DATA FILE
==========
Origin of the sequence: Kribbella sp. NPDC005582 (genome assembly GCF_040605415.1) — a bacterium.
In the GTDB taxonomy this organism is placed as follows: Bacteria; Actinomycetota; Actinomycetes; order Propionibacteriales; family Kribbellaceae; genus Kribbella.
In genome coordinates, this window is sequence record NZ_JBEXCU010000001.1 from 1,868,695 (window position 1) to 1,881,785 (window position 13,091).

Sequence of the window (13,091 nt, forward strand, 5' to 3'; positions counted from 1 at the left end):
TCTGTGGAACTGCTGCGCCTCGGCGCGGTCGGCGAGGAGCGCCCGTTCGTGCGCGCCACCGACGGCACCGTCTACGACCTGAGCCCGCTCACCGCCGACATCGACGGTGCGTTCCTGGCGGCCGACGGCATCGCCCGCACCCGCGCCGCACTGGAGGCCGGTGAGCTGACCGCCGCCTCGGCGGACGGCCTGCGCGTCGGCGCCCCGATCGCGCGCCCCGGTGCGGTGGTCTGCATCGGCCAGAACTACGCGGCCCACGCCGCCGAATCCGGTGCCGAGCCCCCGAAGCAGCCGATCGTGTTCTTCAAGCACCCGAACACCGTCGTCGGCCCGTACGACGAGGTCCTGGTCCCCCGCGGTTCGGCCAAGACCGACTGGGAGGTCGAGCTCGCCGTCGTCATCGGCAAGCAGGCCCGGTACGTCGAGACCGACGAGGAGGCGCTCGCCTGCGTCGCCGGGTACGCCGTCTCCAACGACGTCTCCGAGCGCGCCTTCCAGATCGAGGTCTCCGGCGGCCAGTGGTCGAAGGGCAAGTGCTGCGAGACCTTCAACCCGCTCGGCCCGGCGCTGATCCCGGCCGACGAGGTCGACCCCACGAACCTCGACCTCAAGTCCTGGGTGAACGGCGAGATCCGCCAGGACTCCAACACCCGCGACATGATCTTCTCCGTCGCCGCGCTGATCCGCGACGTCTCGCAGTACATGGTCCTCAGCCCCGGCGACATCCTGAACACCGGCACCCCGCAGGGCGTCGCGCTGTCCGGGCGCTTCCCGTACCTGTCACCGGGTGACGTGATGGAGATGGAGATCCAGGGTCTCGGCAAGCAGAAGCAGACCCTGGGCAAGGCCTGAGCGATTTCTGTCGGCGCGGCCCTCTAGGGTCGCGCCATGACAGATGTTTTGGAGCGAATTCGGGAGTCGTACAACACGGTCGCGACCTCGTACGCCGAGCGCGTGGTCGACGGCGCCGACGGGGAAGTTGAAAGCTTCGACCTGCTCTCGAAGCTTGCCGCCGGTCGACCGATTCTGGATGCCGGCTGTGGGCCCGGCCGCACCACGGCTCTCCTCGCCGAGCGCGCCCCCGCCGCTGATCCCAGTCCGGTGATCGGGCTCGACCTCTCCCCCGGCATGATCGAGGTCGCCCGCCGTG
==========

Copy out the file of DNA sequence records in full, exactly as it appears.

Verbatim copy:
Origin of the sequence: Kribbella sp. NPDC005582 (genome assembly GCF_040605415.1) — a bacterium.
In the GTDB taxonomy this organism is placed as follows: Bacteria; Actinomycetota; Actinomycetes; order Propionibacteriales; family Kribbellaceae; genus Kribbella.
In genome coordinates, this window is sequence record NZ_JBEXCU010000001.1 from 1,868,695 (window position 1) to 1,881,785 (window position 13,091).

Sequence of the window (13,091 nt, forward strand, 5' to 3'; positions counted from 1 at the left end):
TCTGTGGAACTGCTGCGCCTCGGCGCGGTCGGCGAGGAGCGCCCGTTCGTGCGCGCCACCGACGGCACCGTCTACGACCTGAGCCCGCTCACCGCCGACATCGACGGTGCGTTCCTGGCGGCCGACGGCATCGCCCGCACCCGCGCCGCACTGGAGGCCGGTGAGCTGACCGCCGCCTCGGCGGACGGCCTGCGCGTCGGCGCCCCGATCGCGCGCCCCGGTGCGGTGGTCTGCATCGGCCAGAACTACGCGGCCCACGCCGCCGAATCCGGTGCCGAGCCCCCGAAGCAGCCGATCGTGTTCTTCAAGCACCCGAACACCGTCGTCGGCCCGTACGACGAGGTCCTGGTCCCCCGCGGTTCGGCCAAGACCGACTGGGAGGTCGAGCTCGCCGTCGTCATCGGCAAGCAGGCCCGGTACGTCGAGACCGACGAGGAGGCGCTCGCCTGCGTCGCCGGGTACGCCGTCTCCAACGACGTCTCCGAGCGCGCCTTCCAGATCGAGGTCTCCGGCGGCCAGTGGTCGAAGGGCAAGTGCTGCGAGACCTTCAACCCGCTCGGCCCGGCGCTGATCCCGGCCGACGAGGTCGACCCCACGAACCTCGACCTCAAGTCCTGGGTGAACGGCGAGATCCGCCAGGACTCCAACACCCGCGACATGATCTTCTCCGTCGCCGCGCTGATCCGCGACGTCTCGCAGTACATGGTCCTCAGCCCCGGCGACATCCTGAACACCGGCACCCCGCAGGGCGTCGCGCTGTCCGGGCGCTTCCCGTACCTGTCACCGGGTGACGTGATGGAGATGGAGATCCAGGGTCTCGGCAAGCAGAAGCAGACCCTGGGCAAGGCCTGAGCGATTTCTGTCGGCGCGGCCCTCTAGGGTCGCGCCATGACAGATGTTTTGGAGCGAATTCGGGAGTCGTACAACACGGTCGCGACCTCGTACGCCGAGCGCGTGGTCGACGGCGCCGACGGGGAAGTTGAAAGCTTCGACCTGCTCTCGAAGCTTGCCGCCGGTCGACCGATTCTGGATGCCGGCTGTGGGCCCGGCCGCACCACGGCTCTCCTCGCCGAGCGCGCCCCCGCCGCTGATCCCAGTCCGGTGATCGGGCTCGACCTCTCCCCCGGCATGATCGAGGTCGCCCGCCGTG